NUL alumni makes  mark

NUL alumni makes mark

ROMA – MPHUTLANE Mositi picks a live frog he has reared and cuts through it with a sharp scalpel blade to expose a beating heart.
In the process, he teaches his students how a real heart operates even as the heart expands and relaxes, pumping blood.
It is just one of his live experiments that have made him a darling of students, teachers, parents and school principals.
He happens to be a former Biology and Chemistry student at the National University of Lesotho (NUL).
He is currently employed at Holy Names High School.

As you can imagine, his students’ eyes are beaming with curiosity as they partake in his experiments.
Most of them are in a state of uncontrolled excitement.
For once, here is someone who, against all odds, is hell-bent on giving them a glimpse into real mysteries of science first-hand.
Never mind that this might seem to be a simple experiment which the privileged folks in other countries may take for granted.
It doesn’t matter anymore.

This is Lesotho, a typical African country.
It is a country where some high school students hardly ever set their feet on science laboratories.
Provided they have laboratories at all.
So being taught in such ingenious ways ignites their love for science—for good.

“After my live experiments with frogs and rats among other things, I have seen students’ love and their appreciation for science grow to levels that have left me dumbfounded,” Mositi said.
Mositi is a rare breed who happens to believe that science, in its truest form, is and must be demonstrated.

“When I took the reins as a teacher in one school, I wanted to approach the teaching of science differently. I was well aware that science and maths are the most failed subjects in high schools,” he says.
“So I wanted to make science fun rather than fearsome.”
What would he do?

As he teaches, he does his best to couple his teachings with demonstrations and everyday examples that students can relate to.
In this way, “an otherwise remote and boring science subject abruptly takes a new life.”
“Students begin to relate what they are studying in textbooks with that they see in real life. In fact some begin to observe the life around them with a different eye altogether and they repeat their stories in class.”

The result is that “previously timid students now want to know more,” he says, “and most importantly, I have seen them beginning to improve their grades in science.”

In this episode, we will focus on his adventures in using rats and frogs as teaching aids in several high schools.
As a fresh teacher in one very new school, he was more than prepared to put his ideas to the test.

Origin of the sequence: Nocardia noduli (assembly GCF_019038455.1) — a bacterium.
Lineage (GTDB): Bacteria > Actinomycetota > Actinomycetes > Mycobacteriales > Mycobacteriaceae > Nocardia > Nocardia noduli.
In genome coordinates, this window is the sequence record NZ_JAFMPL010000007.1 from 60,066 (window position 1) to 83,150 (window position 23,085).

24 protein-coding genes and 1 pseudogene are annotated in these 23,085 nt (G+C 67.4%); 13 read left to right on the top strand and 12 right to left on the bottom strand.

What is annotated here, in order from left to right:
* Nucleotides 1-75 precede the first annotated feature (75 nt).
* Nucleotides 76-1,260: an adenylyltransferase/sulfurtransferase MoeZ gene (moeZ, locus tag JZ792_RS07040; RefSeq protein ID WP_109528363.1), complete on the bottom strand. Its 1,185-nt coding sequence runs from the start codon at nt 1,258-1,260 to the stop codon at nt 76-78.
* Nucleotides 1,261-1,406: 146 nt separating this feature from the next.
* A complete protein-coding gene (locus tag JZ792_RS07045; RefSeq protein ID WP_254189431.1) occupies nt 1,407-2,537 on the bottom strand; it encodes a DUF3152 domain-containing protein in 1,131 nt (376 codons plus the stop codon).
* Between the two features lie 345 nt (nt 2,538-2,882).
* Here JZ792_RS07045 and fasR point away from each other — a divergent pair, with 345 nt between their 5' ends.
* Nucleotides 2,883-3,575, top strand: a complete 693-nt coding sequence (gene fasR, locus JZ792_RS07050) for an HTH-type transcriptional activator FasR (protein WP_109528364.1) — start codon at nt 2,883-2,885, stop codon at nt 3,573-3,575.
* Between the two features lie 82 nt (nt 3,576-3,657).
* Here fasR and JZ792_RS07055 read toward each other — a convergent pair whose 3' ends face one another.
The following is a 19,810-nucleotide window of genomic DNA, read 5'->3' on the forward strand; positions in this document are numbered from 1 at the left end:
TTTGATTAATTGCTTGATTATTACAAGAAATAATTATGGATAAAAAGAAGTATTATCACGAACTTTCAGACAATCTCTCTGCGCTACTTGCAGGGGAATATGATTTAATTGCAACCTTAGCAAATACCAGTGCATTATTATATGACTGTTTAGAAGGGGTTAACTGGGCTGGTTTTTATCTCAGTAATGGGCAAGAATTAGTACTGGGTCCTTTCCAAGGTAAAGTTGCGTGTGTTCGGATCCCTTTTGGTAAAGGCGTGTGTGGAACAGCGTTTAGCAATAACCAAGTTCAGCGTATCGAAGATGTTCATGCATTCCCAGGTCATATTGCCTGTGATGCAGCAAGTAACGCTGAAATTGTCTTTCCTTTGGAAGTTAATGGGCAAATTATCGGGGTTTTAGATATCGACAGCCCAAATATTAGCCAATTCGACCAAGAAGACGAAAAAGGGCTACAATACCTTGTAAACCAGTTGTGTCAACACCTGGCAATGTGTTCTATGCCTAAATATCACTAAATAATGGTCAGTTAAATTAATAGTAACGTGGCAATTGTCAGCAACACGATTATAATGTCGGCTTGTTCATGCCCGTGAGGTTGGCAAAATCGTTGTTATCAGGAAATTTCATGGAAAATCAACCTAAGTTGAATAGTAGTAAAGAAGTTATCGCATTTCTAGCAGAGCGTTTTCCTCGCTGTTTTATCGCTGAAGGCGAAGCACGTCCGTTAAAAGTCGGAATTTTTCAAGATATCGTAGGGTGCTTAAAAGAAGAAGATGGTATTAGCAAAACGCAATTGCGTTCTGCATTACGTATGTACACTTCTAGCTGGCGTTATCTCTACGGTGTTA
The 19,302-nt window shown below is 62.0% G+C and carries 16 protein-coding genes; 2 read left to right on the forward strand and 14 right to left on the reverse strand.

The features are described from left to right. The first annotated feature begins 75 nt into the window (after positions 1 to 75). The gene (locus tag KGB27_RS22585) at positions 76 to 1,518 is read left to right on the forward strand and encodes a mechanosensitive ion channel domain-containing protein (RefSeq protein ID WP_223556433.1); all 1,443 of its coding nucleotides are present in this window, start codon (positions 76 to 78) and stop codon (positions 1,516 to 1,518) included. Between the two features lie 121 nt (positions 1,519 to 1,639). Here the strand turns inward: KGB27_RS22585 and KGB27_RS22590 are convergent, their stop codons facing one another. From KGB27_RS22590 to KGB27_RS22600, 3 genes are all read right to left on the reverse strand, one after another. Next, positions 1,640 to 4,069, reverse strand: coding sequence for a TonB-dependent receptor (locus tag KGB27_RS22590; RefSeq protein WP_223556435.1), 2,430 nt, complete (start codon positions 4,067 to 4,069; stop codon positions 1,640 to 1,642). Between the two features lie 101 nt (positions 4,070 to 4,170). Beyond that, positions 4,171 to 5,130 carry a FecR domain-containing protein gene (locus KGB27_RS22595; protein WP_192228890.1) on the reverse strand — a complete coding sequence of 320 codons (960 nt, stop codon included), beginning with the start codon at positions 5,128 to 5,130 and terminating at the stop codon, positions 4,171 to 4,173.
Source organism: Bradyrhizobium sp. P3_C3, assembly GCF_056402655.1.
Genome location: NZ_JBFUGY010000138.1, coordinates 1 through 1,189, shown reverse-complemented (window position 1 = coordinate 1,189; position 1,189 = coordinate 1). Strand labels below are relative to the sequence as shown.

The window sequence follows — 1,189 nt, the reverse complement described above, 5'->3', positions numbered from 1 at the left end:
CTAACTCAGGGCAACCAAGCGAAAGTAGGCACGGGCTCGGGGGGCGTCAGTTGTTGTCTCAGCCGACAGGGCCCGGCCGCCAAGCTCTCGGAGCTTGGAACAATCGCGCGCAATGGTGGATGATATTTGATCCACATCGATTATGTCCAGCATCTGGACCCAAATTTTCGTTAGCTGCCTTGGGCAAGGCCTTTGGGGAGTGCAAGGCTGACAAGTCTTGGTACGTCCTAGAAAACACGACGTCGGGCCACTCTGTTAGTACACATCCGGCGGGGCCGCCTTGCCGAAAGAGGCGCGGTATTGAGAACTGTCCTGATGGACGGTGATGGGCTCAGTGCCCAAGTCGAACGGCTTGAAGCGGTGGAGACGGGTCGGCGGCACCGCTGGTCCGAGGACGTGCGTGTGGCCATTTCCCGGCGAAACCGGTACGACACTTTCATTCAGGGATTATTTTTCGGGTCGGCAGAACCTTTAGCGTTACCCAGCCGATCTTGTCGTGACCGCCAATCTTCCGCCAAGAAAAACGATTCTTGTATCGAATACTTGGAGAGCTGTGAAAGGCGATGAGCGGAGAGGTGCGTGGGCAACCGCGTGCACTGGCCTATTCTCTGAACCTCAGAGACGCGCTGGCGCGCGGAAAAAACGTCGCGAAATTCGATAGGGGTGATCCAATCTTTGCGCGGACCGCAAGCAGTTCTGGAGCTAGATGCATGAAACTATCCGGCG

At one point, he was teaching a science of what would be a “boring” blood circulation.
So he asked students to bring frogs from home for experiments, which they did.
It was a rainy season so each student went about searching for frogs.
The excitement was just getting started.

Back to school, now it was time to study the frogs, with special attention to the heart.
You see, most of us have been taught what a heart is.
We have been told how it is a machine that pumps blood across our bodies from head to toe, 24 hours a day from conception to death.
Perhaps we have even been shown drawings of these things.

But for most of us, such fantastic teachings are distant because, quite frankly, we have never studied a live heart.
Yes, we can feel it on our chests and we may have seen an animal’s heart before but boy, oh boy, don’t we crave to really study that which is forever pounding our chests!

Some fortunate school laboratories may have afforded a plastic model heart.
Even that just doesn’t quite click.

After all, it’s nothing more than a lifeless plastic toy masquerading as a heart.
“But when students were taught and allowed to dissect a frog themselves, something truly amazing happened.”
For once, here they are, studying in real life, some things they have been told in theory for years.
They witnessed the circulatory system, the digestive system, the anatomy; you name them.
And they study these on things that are as familiar to them as frogs.

They begin to feel like doctors, in charge.
Their lives are changed for good.

Having seen the excitement he generated, he left for another school where he was actually given a chance to have a pond where he reared frogs and a cage where he reared rats.
His principal was more than happy to assist.
And he continued teaching in this way.

When he moved from school to school, some students would follow him.
When there is a spare time in class, which students often see as a time to plot some mischiefs, his students want him to come and teach them science.

In the present school where he is now permanently employed, Holy Names High School, the principal has promised to make his adventures bigger by creating bigger and better ponds and cages for frogs and rats—all for the love of science and for the love of students.

Own Correspondent

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